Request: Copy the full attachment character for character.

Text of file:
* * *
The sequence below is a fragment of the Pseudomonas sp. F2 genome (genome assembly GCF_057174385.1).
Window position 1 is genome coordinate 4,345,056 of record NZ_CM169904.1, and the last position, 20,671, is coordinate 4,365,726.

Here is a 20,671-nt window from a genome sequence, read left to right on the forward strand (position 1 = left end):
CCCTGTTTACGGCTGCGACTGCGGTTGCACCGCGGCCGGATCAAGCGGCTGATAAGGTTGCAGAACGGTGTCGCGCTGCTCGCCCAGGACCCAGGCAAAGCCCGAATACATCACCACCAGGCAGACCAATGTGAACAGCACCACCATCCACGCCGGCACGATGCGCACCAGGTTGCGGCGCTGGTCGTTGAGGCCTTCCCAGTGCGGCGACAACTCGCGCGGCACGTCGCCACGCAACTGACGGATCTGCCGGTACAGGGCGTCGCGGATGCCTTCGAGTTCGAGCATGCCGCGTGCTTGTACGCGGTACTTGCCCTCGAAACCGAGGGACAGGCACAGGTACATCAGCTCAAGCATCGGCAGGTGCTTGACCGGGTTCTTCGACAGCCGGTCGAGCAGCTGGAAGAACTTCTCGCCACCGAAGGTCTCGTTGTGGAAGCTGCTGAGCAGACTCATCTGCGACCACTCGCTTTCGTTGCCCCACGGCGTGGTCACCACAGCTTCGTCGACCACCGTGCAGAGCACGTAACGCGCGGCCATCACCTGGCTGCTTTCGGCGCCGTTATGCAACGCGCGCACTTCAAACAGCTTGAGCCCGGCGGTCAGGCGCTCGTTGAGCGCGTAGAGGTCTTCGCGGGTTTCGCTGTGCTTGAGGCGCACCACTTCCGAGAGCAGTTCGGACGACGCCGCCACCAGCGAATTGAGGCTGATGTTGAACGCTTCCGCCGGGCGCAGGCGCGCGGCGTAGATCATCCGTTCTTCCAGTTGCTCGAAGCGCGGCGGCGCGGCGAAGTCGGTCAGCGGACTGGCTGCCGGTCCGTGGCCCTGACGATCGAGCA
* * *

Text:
The sequence below is a fragment of the Pseudomonas sp. F2 genome (genome assembly GCF_057174385.1).
Window position 1 is genome coordinate 4,345,056 of record NZ_CM169904.1, and the last position, 20,671, is coordinate 4,365,726.

Here is a 20,671-nt window from a genome sequence, read left to right on the forward strand (position 1 = left end):
CCCTGTTTACGGCTGCGACTGCGGTTGCACCGCGGCCGGATCAAGCGGCTGATAAGGTTGCAGAACGGTGTCGCGCTGCTCGCCCAGGACCCAGGCAAAGCCCGAATACATCACCACCAGGCAGACCAATGTGAACAGCACCACCATCCACGCCGGCACGATGCGCACCAGGTTGCGGCGCTGGTCGTTGAGGCCTTCCCAGTGCGGCGACAACTCGCGCGGCACGTCGCCACGCAACTGACGGATCTGCCGGTACAGGGCGTCGCGGATGCCTTCGAGTTCGAGCATGCCGCGTGCTTGTACGCGGTACTTGCCCTCGAAACCGAGGGACAGGCACAGGTACATCAGCTCAAGCATCGGCAGGTGCTTGACCGGGTTCTTCGACAGCCGGTCGAGCAGCTGGAAGAACTTCTCGCCACCGAAGGTCTCGTTGTGGAAGCTGCTGAGCAGACTCATCTGCGACCACTCGCTTTCGTTGCCCCACGGCGTGGTCACCACAGCTTCGTCGACCACCGTGCAGAGCACGTAACGCGCGGCCATCACCTGGCTGCTTTCGGCGCCGTTATGCAACGCGCGCACTTCAAACAGCTTGAGCCCGGCGGTCAGGCGCTCGTTGAGCGCGTAGAGGTCTTCGCGGGTTTCGCTGTGCTTGAGGCGCACCACTTCCGAGAGCAGTTCGGACGACGCCGCCACCAGCGAATTGAGGCTGATGTTGAACGCTTCCGCCGGGCGCAGGCGCGCGGCGTAGATCATCCGTTCTTCCAGTTGCTCGAAGCGCGGCGGCGCGGCGAAGTCGGTCAGCGGACTGGCTGCCGGTCCGTGGCCCTGACGATCGAGCA